Foodservice Equipment Reports

UNIT DESIGN: Miami’s Latest Heat

If you’ve ever asked yourself how you can get more production out of minimal space, check out R&T Signature Grill in Miami. This newly opened sub sandwich/wings/burgers/gyros concept, covering 1,200 sq. ft. with seating for 36, is roughly the size of a boxcar. Yet right out of the starting gate, this tiny powerhouse has been able to crank out some an average of $2,500 in daily sales since its mid-March opening.

R&T Signature Grill is the brainchild of two well-known South Miami restaurateurs, Dan Kaplan and Chef Pedro Rosado. Together they run a 20-year-old, four-unit, New York-style deli called Roasters ’n Toasters. The partners had been looking to branch out in a new direction for a while.

When a Blimpie’s outlet two doors down from their main restaurant folded last summer, Kaplan and Rosado immediately contacted the landlord. Then they reached out to David Craft, principal of Coral Springs, Fla.-based Commercial Kitchen Planners, a foodservice designer they had worked with a few years earlier after a devastating kitchen fire.

Their goals for the new shop were simple. “We wanted to open a fast-casual restaurant serving sub sandwiches, burgers, wings and gyros in a small space that wouldn’t require too much labor to run,” Rosado says. The restaurant had to have enough cookline/prepline chops to turn out top quality, freshly made food with a minimum of staffing. It also had to be easy to keep clean, while meeting stringent Florida health code regulations.

3D Streamlines Design Process

Rosado came up with an equipment list and explained to Craft how he wanted the concept to operate—which was to have a convenient food-safe layout with everything at hand in nearby compartments or drawers.

In a stroke of luck for the restaurateurs, their designer happened to be proficient in Revit, a relatively new kind of building information modeling software that renders plans in 3D with a depth of detail unavailable in traditional 2D drawings.

The advantage for Kaplan and Rosado lay in Revit’s ability to show them their future restaurant from an unlimited number of angles—all in 3D, and in color to boot.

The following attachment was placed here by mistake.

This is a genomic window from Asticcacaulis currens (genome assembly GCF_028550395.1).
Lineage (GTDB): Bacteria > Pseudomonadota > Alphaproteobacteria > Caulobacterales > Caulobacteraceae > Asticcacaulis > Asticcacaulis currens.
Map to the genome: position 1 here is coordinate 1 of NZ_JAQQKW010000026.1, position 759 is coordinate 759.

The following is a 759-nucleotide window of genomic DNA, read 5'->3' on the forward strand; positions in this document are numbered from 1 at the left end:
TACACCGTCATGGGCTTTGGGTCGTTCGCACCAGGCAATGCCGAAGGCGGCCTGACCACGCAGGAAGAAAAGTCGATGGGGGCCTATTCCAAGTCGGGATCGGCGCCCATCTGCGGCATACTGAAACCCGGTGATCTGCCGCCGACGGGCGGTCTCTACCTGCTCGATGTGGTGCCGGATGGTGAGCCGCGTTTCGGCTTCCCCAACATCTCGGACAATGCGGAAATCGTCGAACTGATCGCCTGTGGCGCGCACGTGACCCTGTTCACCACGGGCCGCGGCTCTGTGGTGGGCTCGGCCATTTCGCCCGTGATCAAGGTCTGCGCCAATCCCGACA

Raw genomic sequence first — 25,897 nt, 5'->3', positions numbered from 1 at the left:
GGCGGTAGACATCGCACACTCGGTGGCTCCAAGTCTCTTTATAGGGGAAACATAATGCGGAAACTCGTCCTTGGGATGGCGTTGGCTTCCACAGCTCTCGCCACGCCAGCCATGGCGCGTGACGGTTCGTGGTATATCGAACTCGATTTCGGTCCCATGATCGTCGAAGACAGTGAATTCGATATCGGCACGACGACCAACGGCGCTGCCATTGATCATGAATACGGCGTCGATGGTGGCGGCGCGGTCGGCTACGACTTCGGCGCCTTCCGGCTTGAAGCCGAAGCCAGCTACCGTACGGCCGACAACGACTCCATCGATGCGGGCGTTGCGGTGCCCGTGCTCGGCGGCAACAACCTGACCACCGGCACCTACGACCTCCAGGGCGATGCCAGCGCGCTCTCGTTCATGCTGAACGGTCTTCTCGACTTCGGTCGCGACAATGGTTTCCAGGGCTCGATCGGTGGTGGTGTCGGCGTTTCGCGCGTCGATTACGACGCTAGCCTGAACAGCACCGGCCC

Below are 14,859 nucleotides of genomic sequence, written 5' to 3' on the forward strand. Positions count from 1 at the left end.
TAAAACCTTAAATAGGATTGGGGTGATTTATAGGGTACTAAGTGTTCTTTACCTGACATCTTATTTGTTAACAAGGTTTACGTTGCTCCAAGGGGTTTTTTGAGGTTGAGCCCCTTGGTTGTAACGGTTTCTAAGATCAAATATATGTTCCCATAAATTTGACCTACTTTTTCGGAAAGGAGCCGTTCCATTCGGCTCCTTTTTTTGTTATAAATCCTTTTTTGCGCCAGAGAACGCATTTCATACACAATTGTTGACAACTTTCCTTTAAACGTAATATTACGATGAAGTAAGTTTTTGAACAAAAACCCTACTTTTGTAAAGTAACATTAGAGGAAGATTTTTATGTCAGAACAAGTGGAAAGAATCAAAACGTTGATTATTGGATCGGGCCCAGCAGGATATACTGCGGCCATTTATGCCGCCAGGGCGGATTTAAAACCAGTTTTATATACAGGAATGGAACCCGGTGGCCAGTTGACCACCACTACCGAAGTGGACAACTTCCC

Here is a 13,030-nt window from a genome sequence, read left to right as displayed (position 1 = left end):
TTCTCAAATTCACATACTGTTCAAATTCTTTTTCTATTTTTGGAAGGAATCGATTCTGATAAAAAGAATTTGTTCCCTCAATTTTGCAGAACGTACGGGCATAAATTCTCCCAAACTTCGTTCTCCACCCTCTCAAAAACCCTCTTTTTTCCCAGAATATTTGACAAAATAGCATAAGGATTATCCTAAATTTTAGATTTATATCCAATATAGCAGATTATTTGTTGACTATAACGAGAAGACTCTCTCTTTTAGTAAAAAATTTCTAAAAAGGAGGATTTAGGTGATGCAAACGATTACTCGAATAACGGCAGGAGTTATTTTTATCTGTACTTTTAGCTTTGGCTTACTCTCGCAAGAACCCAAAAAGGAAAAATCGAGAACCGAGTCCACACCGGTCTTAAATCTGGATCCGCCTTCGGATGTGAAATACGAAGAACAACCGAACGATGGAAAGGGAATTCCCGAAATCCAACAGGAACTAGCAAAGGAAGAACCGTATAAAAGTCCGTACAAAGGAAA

“It’s like a camera,” Craft says. “The owners were able see what kind of kitchen they would be working in—long before construction began. No surprises.”

Rosado agrees. “I could actually study the position the cook would be working, and I could see how far he’d have to stretch to reach this ingredient or that,” adds Rosado, whose main tweak to the plans was a size increase to the grill, from 4’ to 5’.

The other benefit from the Revit process for the Signature Grill team lay in the program’s built-in ability to flag design errors.

“Designs for small projects such as the Signature Grill aren’t as complicated,” Craft says. “But no matter what the size of the project, Revit allows all architects, engineers and designers to be working off the same file. When the program runs an error check of the whole facility, it will tell you if, say, plans call for duct work running in the same spot as a gas line, or you accidentally have two pieces of equipment overlapping the same space.”

“It’s much more cost-effective to correct such mistakes on paper than at the construction site,” Craft says.

Big Action, Tight Space

The R&T Signature Grill project took only about 10 months from idea to opening. Part of the speed can be attributed to its small size and limited layout options.

The challenge lay in cramming everything needed to make the Signature Grill hum into a space about the size of a boxcar. Some 226 sq. ft. of the nearly 1,200-sq.-ft.-space is devoted to cooking and serving, 377 sq. ft. for prep, pot-washing and walk-ins, and the remaining 556 sq. ft. for seating, restrooms and entry area.

The Signature Grill cookline sits under a 14’ hood. The line includes a double decker convection oven, a pair of fryers, a 5’ griddle, 2-burner step-up range, a 5’ charbroiler and a gyro broiler. Refrigerated drawers under the griddle and charbroiler hold prepped foods conveniently near point of use.